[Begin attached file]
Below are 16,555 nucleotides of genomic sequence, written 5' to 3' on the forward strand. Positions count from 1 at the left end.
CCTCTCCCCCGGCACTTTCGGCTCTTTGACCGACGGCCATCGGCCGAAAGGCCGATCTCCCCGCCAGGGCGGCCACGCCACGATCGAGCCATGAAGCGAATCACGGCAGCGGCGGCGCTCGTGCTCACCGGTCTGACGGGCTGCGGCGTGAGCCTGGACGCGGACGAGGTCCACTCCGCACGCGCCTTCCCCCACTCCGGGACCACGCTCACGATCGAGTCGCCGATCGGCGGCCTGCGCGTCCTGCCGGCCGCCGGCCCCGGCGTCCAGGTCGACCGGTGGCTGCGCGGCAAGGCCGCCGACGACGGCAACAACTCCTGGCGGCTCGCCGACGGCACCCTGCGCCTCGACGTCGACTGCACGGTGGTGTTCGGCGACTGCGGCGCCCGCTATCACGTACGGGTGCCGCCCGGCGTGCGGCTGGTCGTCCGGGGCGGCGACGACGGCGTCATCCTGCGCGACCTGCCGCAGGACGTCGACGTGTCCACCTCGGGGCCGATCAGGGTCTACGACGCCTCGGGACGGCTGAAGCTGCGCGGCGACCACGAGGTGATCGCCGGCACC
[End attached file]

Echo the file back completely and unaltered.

Below are 16,555 nucleotides of genomic sequence, written 5' to 3' on the forward strand. Positions count from 1 at the left end.
CCTCTCCCCCGGCACTTTCGGCTCTTTGACCGACGGCCATCGGCCGAAAGGCCGATCTCCCCGCCAGGGCGGCCACGCCACGATCGAGCCATGAAGCGAATCACGGCAGCGGCGGCGCTCGTGCTCACCGGTCTGACGGGCTGCGGCGTGAGCCTGGACGCGGACGAGGTCCACTCCGCACGCGCCTTCCCCCACTCCGGGACCACGCTCACGATCGAGTCGCCGATCGGCGGCCTGCGCGTCCTGCCGGCCGCCGGCCCCGGCGTCCAGGTCGACCGGTGGCTGCGCGGCAAGGCCGCCGACGACGGCAACAACTCCTGGCGGCTCGCCGACGGCACCCTGCGCCTCGACGTCGACTGCACGGTGGTGTTCGGCGACTGCGGCGCCCGCTATCACGTACGGGTGCCGCCCGGCGTGCGGCTGGTCGTCCGGGGCGGCGACGACGGCGTCATCCTGCGCGACCTGCCGCAGGACGTCGACGTGTCCACCTCGGGGCCGATCAGGGTCTACGACGCCTCGGGACGGCTGAAGCTGCGCGGCGACCACGAGGTGATCGCCGGCACC